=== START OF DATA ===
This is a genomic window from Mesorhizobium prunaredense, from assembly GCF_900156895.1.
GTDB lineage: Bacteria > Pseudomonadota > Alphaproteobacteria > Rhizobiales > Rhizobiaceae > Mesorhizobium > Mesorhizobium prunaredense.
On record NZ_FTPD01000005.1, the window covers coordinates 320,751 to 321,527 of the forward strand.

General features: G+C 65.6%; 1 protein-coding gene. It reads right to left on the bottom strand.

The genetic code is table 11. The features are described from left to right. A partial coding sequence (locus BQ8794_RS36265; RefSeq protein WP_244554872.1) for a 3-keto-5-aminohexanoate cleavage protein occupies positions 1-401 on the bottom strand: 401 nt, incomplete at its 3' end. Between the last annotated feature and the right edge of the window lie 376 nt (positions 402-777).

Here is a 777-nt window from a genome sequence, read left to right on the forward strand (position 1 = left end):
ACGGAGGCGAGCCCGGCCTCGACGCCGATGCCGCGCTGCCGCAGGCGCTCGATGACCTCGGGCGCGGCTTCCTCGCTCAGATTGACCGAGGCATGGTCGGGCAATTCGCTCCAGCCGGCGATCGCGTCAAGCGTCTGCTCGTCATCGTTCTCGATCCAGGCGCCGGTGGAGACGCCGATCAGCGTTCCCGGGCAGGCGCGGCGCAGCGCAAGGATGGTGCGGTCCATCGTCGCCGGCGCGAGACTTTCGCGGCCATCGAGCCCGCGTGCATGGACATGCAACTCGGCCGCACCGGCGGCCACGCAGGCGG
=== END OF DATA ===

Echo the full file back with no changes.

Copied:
This is a genomic window from Mesorhizobium prunaredense, from assembly GCF_900156895.1.
GTDB lineage: Bacteria > Pseudomonadota > Alphaproteobacteria > Rhizobiales > Rhizobiaceae > Mesorhizobium > Mesorhizobium prunaredense.
On record NZ_FTPD01000005.1, the window covers coordinates 320,751 to 321,527 of the forward strand.

General features: G+C 65.6%; 1 protein-coding gene. It reads right to left on the bottom strand.

The genetic code is table 11. The features are described from left to right. A partial coding sequence (locus BQ8794_RS36265; RefSeq protein WP_244554872.1) for a 3-keto-5-aminohexanoate cleavage protein occupies positions 1-401 on the bottom strand: 401 nt, incomplete at its 3' end. Between the last annotated feature and the right edge of the window lie 376 nt (positions 402-777).

Here is a 777-nt window from a genome sequence, read left to right on the forward strand (position 1 = left end):
ACGGAGGCGAGCCCGGCCTCGACGCCGATGCCGCGCTGCCGCAGGCGCTCGATGACCTCGGGCGCGGCTTCCTCGCTCAGATTGACCGAGGCATGGTCGGGCAATTCGCTCCAGCCGGCGATCGCGTCAAGCGTCTGCTCGTCATCGTTCTCGATCCAGGCGCCGGTGGAGACGCCGATCAGCGTTCCCGGGCAGGCGCGGCGCAGCGCAAGGATGGTGCGGTCCATCGTCGCCGGCGCGAGACTTTCGCGGCCATCGAGCCCGCGTGCATGGACATGCAACTCGGCCGCACCGGCGGCCACGCAGGCGG